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Images in clinical medicine

Head lice in the eyelashes

Head lice in the eyelashes

Meryem Benchekroun Belabbes1,&, Narjisse Taouri1


1Mohammed V Souissi University, Faculty of Medicine and Pharmacy, Rabat, Morocco



&Corresponding author
Meryem Benchekroun Belabbes, Mohammed V Souissi University, Faculty of Medicine and Pharmacy, Rabat, Morocco



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Infection of the eyelashes with head lice is extremely rare. We report the case of a 10-year-old child who presented with a head lice infection of the eyelashes. A 10-year-old male patient presented to the ophthalmology department complaining of itching of the eyelids, redness, watering, whitish discharge, and a burning sensation for one week. The family of the patient reported that the kid had a history of recurrent episodes of head lice for which he was still treated. Visual acuity was 10/10 for both eyes. Slit lamp examination shows translucent oval structures located at the emergence of the upper eyelashes in both eyes: nits (white arrows figure A). One louse is found anchored to the eyelashes of the left eye (grey arrow figure A and B). The rest of the clinical examination including the fundus examination was strictly normal. The treatment was based on using forceps to physically remove the lice and nits from the eyelashes and the application of ophthalmic grade petrolatum ointment to the eyelids about 2-4 times in association with the treatment of the head lice. The treatment was efficient and the eyelashes were clear from both nits and lice after 10 days of treatment. Lice are hominoxius hematophagous arthropod and an obligate parasite of human beings. There are three types of lice: head lice, body lice, and crab lice. Head lice infest mainly schoolchildren and they are transmitted through close head-to-head contact. The treatment is based on the removal of the lice and nits.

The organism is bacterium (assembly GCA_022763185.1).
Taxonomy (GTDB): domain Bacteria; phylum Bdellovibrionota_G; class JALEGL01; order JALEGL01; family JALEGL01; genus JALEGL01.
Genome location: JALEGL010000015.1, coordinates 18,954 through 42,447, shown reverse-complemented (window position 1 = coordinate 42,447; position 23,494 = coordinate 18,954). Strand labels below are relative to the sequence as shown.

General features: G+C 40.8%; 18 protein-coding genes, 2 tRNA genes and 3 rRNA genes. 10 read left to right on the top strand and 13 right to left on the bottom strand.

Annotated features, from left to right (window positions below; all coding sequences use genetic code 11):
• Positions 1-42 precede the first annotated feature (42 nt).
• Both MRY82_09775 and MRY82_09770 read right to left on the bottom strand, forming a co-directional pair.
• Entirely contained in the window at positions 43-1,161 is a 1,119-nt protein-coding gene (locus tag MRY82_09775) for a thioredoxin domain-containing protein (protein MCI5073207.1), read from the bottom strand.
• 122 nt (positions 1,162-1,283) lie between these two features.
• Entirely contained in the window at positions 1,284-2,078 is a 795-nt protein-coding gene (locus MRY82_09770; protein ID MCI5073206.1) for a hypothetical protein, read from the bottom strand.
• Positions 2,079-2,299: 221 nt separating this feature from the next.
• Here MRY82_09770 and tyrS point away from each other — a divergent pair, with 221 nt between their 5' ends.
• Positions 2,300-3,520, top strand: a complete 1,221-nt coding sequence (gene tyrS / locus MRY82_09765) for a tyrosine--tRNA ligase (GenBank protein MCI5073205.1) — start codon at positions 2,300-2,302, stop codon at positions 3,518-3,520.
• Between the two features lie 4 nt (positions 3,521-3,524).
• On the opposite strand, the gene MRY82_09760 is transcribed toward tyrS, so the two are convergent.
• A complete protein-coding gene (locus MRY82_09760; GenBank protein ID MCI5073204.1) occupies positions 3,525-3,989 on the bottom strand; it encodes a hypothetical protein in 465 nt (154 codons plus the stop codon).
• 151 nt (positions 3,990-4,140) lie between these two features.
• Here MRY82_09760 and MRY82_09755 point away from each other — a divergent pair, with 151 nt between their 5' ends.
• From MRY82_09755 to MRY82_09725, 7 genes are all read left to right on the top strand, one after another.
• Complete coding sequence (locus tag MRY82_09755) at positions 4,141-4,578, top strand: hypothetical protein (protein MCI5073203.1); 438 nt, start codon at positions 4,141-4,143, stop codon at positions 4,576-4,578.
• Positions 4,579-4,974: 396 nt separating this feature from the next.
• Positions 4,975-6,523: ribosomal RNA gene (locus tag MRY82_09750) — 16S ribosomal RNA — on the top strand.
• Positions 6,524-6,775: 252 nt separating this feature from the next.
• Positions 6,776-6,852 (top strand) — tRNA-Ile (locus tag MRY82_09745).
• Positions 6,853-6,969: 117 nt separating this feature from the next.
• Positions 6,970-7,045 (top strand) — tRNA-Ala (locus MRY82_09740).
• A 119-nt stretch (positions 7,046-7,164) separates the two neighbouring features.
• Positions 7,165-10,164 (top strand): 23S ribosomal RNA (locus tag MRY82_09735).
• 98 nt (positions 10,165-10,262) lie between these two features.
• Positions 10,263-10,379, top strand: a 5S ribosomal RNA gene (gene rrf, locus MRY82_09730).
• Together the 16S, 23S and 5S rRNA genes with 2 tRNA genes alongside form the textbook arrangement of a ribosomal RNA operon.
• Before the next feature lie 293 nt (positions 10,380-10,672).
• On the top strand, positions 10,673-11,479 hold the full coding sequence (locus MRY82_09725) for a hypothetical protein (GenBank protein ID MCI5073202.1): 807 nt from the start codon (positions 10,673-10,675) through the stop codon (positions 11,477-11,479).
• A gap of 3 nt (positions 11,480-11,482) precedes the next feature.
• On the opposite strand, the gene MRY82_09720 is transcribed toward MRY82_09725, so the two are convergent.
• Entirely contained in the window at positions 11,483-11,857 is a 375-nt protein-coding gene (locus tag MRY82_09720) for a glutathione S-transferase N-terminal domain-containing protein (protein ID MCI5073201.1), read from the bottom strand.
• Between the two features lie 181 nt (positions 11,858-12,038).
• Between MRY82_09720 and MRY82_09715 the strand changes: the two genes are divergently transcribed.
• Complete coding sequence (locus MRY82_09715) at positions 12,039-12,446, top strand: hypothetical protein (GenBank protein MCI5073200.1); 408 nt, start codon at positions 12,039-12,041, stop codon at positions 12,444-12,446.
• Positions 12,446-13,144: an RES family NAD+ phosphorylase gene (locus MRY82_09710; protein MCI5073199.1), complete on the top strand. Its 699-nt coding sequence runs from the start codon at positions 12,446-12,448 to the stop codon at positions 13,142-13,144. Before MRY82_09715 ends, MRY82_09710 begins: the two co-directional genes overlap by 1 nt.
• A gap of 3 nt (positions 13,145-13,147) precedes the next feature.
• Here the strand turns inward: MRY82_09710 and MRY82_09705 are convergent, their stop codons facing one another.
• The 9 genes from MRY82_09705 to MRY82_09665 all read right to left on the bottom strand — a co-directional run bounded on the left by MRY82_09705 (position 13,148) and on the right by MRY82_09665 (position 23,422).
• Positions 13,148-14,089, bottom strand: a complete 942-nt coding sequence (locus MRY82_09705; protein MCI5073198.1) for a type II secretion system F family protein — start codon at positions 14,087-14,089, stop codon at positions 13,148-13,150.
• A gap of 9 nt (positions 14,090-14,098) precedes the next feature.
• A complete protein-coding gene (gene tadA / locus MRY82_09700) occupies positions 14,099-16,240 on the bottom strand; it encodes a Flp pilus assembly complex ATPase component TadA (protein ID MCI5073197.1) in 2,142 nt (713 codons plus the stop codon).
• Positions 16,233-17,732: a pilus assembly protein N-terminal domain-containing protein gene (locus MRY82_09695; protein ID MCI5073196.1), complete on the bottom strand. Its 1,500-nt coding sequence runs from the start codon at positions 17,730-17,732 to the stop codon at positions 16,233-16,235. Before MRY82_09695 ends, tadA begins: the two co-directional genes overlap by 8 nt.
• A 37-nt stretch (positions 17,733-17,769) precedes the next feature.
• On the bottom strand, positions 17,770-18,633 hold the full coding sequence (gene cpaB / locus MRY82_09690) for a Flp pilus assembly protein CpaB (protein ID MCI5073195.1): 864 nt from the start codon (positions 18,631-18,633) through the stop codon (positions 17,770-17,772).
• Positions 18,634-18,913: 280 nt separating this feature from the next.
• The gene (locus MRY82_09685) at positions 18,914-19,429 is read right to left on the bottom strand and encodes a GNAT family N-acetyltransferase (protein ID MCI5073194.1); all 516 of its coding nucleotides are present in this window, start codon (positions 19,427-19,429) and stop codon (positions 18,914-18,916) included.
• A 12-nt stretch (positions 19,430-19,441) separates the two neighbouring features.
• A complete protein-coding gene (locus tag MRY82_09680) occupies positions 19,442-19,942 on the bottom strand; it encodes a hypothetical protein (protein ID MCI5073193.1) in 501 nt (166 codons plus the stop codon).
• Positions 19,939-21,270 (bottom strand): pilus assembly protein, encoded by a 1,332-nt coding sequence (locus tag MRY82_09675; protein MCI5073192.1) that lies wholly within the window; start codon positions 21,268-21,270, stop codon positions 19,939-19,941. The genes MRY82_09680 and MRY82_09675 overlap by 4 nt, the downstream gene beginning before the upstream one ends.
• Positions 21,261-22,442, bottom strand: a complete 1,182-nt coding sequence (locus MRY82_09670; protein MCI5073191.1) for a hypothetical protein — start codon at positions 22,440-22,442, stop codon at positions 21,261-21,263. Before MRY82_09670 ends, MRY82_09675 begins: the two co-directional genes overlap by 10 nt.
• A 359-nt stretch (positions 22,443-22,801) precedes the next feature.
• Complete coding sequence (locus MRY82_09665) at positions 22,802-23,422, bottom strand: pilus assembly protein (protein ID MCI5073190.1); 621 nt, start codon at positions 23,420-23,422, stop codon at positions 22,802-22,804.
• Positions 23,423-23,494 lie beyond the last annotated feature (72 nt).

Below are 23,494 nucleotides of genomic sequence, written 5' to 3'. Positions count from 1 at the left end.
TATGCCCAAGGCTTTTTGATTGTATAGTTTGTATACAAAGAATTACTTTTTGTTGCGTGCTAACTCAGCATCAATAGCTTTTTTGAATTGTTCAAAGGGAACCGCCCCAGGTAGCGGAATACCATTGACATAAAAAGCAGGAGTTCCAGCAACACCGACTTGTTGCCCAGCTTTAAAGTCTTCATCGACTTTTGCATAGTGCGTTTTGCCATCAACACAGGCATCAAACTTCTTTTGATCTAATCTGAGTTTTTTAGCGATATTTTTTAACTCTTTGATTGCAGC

Figure 1: A,B) head lice and nits in the eyelashes